Anxiety and alcohol abuse are common co-occurring disorders. People often ask can alcoholism affect anxiety and how to find treatment for substance abuse and mental health issues.
What Are the Signs of Alcoholism?
If you’ve seen someone intoxicated stumble down the street while yelling too loudly and demanding more shots, you’ve seen the primary signs of alcoholism.
Some of the most common signs include:
- Memory issues
- Poor coordination
- Slurred speech
- Impaired judgment
- Wanting to stop or quit drinking but being unable to
- Letting work, family, or social obligations be replaced by alcohol consumption
- Being secretive and hiding how much alcohol is consumed
- Engaging in risky behavior
- Having trouble with the law, usually a DUI
- Having financial issues because the money goes exclusively to drinking
- Being in denial about alcoholism
- Struggling with mental health disorders
How Does Alcoholism Affect the Brain?
If you are wondering can alcoholism affect anxiety, it may be a sign that you or a loved one are suffering from dual diagnosis disorders.
Alcohol consumption might be normalized in society, but its effects are dangerous. Alcohol contains psychoactive substances that alter your brain chemistry, and different types of beverages can have hundreds of different alcohols in them, all of which can form things like congeners with age. Such aged drinks like whiskey have more alcohol and congeners than cheaper, newer drinks.
- Alcohol activates your GABA system and glutamate. This reduces fear or inhibition and turns off your judgment.
- Alcohol changes some of your neuromodulators. As you drink more, you increase the level of serotonin in your body.
- Alcohol stimulates intestinal serotonin in the nerves of your stomach.
- Alcohol releases dopamine which is a neurotransmitter. It acts as a natural opioid, so you get a high or happy feeling, exhilaration, and energy.
The more you drink, the more you become excitable or anxious, struggle with your inhibitions, and experience changes to your natural endorphin levels. These changes can exacerbate endorphin imbalances brought about by anxiety disorders. So anxiety and alcohol abuse can worsen your mental health disorder symptoms.
Anxiety is a natural response to stressful, unfamiliar, or dangerous situations. You might feel fear or a desire to run or find safety if you are being chased, in a car accident, or hear an unfamiliar noise in your home at night.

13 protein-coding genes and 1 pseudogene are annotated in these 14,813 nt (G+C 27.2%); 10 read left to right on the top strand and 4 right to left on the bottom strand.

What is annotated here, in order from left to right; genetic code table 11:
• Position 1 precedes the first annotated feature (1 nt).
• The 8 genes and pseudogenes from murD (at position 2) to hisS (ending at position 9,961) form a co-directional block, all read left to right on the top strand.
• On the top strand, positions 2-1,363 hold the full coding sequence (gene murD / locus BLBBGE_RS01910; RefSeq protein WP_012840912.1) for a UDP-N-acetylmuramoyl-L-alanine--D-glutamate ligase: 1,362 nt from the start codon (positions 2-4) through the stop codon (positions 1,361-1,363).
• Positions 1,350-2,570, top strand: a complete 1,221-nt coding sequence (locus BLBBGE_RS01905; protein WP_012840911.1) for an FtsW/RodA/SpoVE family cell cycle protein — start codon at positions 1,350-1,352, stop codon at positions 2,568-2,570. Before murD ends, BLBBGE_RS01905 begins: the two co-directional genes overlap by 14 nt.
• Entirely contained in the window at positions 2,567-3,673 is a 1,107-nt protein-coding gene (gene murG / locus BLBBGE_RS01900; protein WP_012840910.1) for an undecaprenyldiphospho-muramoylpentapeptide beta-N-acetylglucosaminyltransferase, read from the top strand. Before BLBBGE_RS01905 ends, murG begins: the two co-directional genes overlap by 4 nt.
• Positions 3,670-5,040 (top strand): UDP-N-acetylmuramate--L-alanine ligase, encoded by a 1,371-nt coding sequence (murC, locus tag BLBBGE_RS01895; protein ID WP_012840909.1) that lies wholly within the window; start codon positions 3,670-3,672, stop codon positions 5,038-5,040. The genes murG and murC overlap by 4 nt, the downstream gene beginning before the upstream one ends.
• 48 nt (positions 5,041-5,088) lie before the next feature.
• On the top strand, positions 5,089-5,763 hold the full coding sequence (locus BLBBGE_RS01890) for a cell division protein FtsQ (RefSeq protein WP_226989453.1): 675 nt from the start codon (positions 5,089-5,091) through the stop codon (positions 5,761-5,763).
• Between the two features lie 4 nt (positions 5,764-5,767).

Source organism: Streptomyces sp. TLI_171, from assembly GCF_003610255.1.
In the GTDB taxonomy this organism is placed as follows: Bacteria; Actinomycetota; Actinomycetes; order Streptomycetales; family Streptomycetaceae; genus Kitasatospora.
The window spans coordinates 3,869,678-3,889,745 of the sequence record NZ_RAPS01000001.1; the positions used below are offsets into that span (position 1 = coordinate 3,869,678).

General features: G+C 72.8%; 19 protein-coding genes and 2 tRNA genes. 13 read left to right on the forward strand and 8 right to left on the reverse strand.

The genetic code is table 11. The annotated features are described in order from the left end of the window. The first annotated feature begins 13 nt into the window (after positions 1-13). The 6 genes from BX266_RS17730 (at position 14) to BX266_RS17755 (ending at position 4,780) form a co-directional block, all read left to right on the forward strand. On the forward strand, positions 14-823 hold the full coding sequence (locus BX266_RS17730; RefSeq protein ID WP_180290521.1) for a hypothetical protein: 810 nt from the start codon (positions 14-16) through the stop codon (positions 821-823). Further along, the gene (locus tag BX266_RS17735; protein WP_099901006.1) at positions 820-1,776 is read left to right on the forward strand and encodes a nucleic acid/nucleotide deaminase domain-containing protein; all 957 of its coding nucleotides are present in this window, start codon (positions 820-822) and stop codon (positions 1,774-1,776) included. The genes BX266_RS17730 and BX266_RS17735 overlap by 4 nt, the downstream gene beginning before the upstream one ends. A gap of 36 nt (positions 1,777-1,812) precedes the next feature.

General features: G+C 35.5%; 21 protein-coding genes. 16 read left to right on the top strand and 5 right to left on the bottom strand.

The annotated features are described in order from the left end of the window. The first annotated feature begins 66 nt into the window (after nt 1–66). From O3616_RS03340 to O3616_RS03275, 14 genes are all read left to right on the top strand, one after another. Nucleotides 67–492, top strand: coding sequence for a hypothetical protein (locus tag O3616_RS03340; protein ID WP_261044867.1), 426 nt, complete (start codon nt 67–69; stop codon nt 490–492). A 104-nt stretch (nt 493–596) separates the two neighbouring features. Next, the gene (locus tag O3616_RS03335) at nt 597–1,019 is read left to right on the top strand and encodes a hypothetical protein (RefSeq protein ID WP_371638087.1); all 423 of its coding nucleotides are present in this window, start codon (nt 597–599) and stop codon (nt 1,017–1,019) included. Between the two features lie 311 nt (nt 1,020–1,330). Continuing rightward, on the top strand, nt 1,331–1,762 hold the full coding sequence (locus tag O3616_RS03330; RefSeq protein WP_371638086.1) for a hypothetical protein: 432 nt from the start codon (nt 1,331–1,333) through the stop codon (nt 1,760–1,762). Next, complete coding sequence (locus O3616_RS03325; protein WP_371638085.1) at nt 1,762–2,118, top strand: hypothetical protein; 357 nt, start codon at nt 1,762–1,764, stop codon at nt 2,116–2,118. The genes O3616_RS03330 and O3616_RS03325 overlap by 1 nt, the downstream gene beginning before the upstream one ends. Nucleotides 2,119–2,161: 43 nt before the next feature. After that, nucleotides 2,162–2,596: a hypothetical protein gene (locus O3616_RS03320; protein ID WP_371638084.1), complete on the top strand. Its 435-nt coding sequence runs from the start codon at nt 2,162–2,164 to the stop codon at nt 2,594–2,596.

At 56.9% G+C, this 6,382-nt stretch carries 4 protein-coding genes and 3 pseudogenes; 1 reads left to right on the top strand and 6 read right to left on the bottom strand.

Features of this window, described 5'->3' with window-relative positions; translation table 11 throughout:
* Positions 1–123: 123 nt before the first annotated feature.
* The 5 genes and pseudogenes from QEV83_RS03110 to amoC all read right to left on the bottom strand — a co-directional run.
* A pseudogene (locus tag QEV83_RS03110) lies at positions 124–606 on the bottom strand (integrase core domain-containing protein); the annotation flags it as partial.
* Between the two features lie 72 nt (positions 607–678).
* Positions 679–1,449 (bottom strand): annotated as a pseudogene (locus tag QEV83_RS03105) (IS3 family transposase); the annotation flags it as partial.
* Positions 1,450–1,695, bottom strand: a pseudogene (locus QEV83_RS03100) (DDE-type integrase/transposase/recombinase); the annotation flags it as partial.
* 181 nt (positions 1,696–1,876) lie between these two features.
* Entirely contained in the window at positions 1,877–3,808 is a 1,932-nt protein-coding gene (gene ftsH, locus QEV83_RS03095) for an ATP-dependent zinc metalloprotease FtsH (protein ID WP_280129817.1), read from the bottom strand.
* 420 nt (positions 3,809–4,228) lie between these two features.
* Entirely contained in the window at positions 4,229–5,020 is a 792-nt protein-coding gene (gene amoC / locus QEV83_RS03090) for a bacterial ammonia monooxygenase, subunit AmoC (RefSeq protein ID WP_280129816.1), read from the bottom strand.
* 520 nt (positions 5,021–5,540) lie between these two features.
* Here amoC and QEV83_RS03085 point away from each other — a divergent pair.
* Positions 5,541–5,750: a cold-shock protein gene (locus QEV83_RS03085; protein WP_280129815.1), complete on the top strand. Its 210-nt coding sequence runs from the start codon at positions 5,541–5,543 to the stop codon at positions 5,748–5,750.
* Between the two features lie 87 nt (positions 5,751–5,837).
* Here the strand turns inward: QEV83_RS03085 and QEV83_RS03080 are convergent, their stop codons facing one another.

With anxiety disorders, those normal feelings happen without the chase, accident, or unfamiliar noise; they happen all the time and can disrupt daily life.
- Anxiety floods your central nervous system with cortisol and adrenaline. Your brain regulates these stress hormones.
- Anxiety makes your brain hyperactive, so the amygdala is on alert, waiting for threats or dangerous situations. When this happens, you get a lot of false alarms, so you panic over non-threatening situations.
- Anxiety dims the connections between your prefrontal cortex (the rational part of your brain) and the amygdala (the watchman). So, you stop processing information around you rationally and instead have erratic thoughts and behaviors.
- Anxiety causes your hippocampus (the part that holds long-term memories) to shrink, so you can’t remember things as well. Then anxiety makes the hippocampus believe that memories associated with anxiety are most important, so you end up storing those and retrieving those more than you do typical memories of success, love, family, and safety.
Can Alcoholism Affect Anxiety?
Anxiety and alcohol abuse are often treated together because they co-exist so frequently.
Some people struggle with anxiety disorders. They may or may not have a diagnosis for it which means they may or may not have treatment for it. In these cases, the same person might turn to alcohol to feel better or mask their anxiety symptoms. They don’t realize that they are self-medicating with a substance that can worsen that anxiety.
Other people struggle with anxiety disorders and are on medication, but it seems to make things worse when they drink. In these situations, they don’t realize that alcoholism and anxiety have a distinct relationship, with one affecting the other and vice versa.
How to Alcohol and Anxiety Treatment near New Jersey
At Water Gap Wellness Center, we offer customized treatment plans for alcoholism and anxiety.
Our alcohol rehab near New Jersey allows you to find legitimate treatment for anxiety and alcoholism concurrently. With our programs, you start with detox for your alcoholism and then work with our team to identify any medications you might need to manage the symptoms and severity of your anxiety disorder.
At the same time, we work with you to participate in the most appropriate individual and group therapy sessions but give you skills to manage your anxiety symptoms and apply coping skills other than alcohol consumption. A significant part of your program will also include managing without alcohol and overcoming any triggers or relapse.
If you are ready for help, turn to Water Gap Wellness Center for anxiety and alcohol abuse treatment.